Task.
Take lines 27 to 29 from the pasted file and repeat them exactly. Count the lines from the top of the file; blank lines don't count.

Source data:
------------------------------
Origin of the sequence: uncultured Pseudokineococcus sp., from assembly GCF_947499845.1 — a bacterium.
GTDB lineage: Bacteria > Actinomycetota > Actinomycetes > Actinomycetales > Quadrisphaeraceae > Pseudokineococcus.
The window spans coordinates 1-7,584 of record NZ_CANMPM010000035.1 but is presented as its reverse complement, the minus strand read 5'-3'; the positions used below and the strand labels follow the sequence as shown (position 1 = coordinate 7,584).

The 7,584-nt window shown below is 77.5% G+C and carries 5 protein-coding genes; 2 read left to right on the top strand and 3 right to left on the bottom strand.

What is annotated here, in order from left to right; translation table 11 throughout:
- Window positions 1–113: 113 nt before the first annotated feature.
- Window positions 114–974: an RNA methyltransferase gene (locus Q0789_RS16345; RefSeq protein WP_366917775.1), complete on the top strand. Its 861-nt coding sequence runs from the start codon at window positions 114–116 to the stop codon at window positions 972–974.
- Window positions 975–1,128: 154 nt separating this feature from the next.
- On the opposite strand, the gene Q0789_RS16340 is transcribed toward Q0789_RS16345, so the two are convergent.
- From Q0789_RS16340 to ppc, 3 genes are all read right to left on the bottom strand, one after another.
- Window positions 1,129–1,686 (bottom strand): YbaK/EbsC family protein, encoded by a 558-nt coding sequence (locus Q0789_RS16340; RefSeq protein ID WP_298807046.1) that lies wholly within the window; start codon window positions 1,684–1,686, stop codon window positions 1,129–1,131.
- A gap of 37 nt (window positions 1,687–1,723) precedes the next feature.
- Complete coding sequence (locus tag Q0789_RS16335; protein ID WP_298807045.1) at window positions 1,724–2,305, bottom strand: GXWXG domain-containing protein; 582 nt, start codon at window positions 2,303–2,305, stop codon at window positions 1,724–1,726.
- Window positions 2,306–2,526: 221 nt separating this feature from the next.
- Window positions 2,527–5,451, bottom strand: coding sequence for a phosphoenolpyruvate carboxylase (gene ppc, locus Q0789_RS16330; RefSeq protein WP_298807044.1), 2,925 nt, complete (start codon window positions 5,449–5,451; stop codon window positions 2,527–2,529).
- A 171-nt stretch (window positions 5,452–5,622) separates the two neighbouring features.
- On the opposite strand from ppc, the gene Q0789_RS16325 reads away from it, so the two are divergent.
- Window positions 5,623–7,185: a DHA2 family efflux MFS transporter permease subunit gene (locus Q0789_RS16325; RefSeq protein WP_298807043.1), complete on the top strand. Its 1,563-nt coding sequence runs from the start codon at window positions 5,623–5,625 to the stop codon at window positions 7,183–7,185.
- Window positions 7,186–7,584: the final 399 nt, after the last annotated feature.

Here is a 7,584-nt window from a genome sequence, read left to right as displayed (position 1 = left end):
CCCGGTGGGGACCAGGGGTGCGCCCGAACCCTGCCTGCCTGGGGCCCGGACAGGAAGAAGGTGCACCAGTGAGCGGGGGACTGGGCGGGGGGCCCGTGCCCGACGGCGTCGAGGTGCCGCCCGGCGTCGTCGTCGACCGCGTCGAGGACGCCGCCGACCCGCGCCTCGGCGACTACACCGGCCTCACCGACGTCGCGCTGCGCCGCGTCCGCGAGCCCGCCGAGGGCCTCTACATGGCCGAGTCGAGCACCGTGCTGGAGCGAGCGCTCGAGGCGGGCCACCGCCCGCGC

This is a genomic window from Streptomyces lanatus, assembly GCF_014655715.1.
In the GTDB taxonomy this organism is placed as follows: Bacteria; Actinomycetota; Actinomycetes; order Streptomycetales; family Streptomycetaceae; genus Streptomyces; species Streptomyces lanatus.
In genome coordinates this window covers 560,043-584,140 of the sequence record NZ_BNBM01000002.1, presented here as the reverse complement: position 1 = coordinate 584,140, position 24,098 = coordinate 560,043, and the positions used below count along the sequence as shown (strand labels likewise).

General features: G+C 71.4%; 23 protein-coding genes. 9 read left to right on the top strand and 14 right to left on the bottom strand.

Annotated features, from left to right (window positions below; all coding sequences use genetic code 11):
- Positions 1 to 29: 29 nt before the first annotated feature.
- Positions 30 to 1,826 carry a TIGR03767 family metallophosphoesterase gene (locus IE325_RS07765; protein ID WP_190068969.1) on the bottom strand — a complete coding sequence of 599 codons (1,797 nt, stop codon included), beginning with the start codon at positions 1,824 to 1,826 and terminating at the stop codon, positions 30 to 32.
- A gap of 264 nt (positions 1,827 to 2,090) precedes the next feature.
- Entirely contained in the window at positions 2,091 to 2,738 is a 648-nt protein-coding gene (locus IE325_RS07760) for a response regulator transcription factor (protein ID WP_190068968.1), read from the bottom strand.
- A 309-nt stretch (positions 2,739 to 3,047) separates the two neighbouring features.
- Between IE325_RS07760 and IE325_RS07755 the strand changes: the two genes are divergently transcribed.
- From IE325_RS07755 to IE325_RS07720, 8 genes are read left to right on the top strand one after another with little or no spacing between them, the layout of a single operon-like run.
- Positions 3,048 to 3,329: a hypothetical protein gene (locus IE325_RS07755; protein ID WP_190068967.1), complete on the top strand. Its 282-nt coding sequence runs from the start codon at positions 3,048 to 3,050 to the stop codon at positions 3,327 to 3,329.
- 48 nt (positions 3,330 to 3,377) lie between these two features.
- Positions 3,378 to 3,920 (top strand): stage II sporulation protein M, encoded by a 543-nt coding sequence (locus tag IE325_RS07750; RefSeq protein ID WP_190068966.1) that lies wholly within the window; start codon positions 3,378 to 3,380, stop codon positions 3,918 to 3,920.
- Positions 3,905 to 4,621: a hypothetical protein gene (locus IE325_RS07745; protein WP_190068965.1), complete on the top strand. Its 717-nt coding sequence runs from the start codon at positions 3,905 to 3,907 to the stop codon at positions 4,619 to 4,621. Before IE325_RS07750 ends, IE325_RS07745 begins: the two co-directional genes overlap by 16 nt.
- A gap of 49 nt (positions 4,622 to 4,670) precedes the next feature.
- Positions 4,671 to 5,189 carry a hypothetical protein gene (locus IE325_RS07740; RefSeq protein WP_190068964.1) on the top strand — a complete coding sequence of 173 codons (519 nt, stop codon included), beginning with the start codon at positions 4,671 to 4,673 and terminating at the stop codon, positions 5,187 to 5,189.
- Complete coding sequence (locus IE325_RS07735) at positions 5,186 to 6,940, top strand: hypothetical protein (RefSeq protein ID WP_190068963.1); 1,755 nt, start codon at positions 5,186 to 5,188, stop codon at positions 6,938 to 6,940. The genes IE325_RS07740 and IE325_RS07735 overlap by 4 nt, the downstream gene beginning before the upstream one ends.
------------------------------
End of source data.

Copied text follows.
- Positions 1 to 29: 29 nt before the first annotated feature.
- Positions 30 to 1,826 carry a TIGR03767 family metallophosphoesterase gene (locus IE325_RS07765; protein ID WP_190068969.1) on the bottom strand — a complete coding sequence of 599 codons (1,797 nt, stop codon included), beginning with the start codon at positions 1,824 to 1,826 and terminating at the stop codon, positions 30 to 32.
- A gap of 264 nt (positions 1,827 to 2,090) precedes the next feature.